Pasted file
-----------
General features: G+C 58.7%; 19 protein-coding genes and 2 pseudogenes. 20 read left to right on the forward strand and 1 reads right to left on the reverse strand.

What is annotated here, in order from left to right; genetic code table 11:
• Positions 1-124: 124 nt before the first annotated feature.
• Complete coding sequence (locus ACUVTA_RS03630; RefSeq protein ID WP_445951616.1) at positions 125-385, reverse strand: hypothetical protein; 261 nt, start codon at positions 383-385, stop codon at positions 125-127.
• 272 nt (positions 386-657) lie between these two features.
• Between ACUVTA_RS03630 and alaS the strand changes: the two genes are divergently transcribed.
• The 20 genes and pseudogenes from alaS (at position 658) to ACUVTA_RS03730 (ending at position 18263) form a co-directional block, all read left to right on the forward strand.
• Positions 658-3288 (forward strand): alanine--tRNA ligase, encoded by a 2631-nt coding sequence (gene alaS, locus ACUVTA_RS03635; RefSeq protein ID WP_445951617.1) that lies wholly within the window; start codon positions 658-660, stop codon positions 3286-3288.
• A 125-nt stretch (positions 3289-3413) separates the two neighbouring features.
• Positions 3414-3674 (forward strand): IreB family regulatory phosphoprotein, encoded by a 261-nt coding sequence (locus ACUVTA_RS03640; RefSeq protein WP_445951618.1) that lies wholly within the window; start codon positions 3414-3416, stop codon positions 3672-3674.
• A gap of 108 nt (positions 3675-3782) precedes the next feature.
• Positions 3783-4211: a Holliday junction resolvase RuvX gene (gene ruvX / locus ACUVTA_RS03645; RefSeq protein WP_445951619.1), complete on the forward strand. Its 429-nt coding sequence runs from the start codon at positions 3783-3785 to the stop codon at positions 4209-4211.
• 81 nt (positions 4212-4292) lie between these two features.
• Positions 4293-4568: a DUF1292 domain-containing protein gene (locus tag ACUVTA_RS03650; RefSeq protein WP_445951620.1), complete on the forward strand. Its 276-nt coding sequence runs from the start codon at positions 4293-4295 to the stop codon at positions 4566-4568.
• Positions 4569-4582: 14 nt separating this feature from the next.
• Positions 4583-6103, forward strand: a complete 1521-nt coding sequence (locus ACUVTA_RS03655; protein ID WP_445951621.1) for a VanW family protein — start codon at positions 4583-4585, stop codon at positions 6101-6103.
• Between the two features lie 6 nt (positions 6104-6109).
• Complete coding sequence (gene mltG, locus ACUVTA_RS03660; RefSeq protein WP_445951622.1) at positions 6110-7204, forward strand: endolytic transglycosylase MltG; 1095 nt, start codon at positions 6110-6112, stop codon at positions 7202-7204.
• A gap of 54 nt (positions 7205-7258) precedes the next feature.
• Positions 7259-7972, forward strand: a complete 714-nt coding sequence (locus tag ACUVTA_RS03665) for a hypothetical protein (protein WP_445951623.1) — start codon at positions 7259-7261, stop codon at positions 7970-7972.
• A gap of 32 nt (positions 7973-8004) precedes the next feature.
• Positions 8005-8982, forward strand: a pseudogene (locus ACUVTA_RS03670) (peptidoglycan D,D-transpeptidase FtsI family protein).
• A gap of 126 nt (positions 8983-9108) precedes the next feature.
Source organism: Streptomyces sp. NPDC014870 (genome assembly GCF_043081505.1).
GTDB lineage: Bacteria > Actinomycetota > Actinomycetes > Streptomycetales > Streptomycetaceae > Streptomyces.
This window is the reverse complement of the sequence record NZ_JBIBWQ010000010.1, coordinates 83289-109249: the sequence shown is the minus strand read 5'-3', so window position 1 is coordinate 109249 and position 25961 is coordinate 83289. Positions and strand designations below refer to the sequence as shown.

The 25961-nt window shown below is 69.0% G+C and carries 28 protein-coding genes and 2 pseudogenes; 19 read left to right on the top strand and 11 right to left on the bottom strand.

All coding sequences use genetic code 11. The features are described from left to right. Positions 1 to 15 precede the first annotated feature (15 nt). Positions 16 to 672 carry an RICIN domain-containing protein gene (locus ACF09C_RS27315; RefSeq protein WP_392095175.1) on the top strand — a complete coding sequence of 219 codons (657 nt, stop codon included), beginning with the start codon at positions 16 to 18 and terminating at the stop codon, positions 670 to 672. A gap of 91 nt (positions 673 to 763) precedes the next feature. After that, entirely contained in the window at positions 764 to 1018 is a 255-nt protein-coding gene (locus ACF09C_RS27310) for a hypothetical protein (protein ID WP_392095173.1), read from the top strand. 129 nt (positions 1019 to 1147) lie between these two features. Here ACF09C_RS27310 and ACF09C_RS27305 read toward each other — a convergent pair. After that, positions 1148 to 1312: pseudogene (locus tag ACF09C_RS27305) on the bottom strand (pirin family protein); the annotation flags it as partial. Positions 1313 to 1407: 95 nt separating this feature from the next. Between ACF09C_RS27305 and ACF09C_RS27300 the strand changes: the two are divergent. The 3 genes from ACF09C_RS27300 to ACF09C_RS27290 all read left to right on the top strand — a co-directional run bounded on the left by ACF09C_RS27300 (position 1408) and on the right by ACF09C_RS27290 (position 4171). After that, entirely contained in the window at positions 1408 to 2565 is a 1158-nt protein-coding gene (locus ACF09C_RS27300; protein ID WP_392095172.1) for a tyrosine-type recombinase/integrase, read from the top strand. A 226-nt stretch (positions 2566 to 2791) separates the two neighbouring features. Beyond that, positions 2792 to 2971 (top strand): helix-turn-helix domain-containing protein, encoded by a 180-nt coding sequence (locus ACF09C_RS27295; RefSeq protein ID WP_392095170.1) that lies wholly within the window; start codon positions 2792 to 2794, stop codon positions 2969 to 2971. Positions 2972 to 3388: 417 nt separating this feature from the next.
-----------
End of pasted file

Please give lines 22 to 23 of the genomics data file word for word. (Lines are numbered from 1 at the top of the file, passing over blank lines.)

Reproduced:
• Positions 8005-8982, forward strand: a pseudogene (locus ACUVTA_RS03670) (peptidoglycan D,D-transpeptidase FtsI family protein).
• A gap of 126 nt (positions 8983-9108) precedes the next feature.